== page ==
Those in need can also call 211 for local resources—food, shelter, etc.

Eva Brune April 05, 2012 at 04:02 PM
Leaves me counting my blessings...nice piece!
spidra April 06, 2012 at 06:39 AM
I don't know if they have roots in South Pasadena, but I have certainly seen homeless people in South Pasadena as I take nearly daily walks through town. I've seen them walking and I've seen them sleeping in Garfield Park. I don't see people pushing commandeered shopping carts, but I see them packing light through So Pas. I see signs I've learned to recognize. There are more reasons that addiction or domestic abuse that could make one homeless. We're in the worst economic period this country has seen since The Great Depression. Even before the crash, a lot of people were living paycheck to paycheck. People are being thrown out of their homes. It's not "irrational" for a lot of people to fear homelessness. I fear it and I never thought I'd have to. All it takes is disability, major medical expenses, a thin social network... It really doesn't take that much before you'd end up on the street. I don't think we see a lot of homeless in South Pasadena because So Pas is a small enough city that neighbors call the police if they see anything unusual and it's a small enough town that loitering, no parking between 2am-6am, and other laws that would make it tough on people who can't afford to own or rent property will be enforced.
Carla Sameth April 06, 2012 at 06:11 PM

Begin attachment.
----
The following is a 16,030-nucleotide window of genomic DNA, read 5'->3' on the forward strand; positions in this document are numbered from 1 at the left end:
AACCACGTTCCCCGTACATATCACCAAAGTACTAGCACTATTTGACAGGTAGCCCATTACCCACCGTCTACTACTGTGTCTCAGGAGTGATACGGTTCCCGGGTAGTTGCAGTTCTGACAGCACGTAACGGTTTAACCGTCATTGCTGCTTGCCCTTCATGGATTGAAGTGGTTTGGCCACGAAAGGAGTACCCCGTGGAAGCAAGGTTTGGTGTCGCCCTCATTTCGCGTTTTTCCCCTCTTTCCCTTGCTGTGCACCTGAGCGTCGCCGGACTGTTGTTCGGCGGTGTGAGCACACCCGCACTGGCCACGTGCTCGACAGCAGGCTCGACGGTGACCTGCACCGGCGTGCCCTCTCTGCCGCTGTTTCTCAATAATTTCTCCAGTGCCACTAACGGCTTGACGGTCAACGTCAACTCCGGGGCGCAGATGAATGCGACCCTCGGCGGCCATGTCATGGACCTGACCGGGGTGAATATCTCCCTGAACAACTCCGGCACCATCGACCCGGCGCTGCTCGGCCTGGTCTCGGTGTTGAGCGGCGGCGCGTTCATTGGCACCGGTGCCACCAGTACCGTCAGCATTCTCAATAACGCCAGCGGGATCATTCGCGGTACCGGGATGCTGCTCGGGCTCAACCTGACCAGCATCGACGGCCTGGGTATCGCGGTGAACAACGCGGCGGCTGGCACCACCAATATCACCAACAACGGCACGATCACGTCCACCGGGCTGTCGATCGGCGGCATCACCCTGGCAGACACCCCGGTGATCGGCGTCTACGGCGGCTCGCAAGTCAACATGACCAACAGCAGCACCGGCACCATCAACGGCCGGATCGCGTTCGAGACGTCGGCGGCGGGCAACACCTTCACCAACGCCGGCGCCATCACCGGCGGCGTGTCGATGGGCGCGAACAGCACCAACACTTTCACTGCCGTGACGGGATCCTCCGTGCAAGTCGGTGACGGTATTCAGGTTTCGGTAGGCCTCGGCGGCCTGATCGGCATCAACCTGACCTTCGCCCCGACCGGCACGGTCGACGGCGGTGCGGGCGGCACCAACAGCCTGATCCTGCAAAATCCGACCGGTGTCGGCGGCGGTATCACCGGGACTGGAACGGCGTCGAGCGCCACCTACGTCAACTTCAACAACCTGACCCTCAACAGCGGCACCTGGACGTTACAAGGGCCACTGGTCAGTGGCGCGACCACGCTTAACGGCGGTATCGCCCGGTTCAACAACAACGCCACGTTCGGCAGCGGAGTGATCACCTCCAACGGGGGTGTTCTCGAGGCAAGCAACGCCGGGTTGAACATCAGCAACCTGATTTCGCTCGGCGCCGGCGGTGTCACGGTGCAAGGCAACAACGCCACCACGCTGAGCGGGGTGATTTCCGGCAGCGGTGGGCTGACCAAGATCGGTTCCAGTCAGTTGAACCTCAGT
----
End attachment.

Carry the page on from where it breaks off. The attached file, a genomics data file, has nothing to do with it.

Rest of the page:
Hello Spidra, Thanks so much for your comments - totally agree. I hope to come back with more information in a column about how the city "handles" it's homeless. As you so accurately express it - living in the "worst economic time since the Great Depression"- puts a whole new group of people on the edge, which is exactly the conversation I think we need to have at the April 18th expert panel on housing. The fact that many, many people have this fear and in particular, this time, are only a job loss, injury or medical injury away. It makes us understand what the previous generations went through during the depression and rethink our attitudes about needs vs. wants. I have been fortunate, in addition to a strong support system, I've been able to support my family very well most of the time through my (PR) business and have found employment since about age 12. These times are different though...and we have to remember that the 99% includes most of us. One of the pieces of feedback I've heard from service providers I've interviewed and also from our Rabbi, is that many people who are suffering are reluctant to come forward due to shame and in some cases not even knowing how/where to access the few resources there are out there for them. Hopefully by speaking out, more people will see that they are not alone and those of us who can will step up to the plate.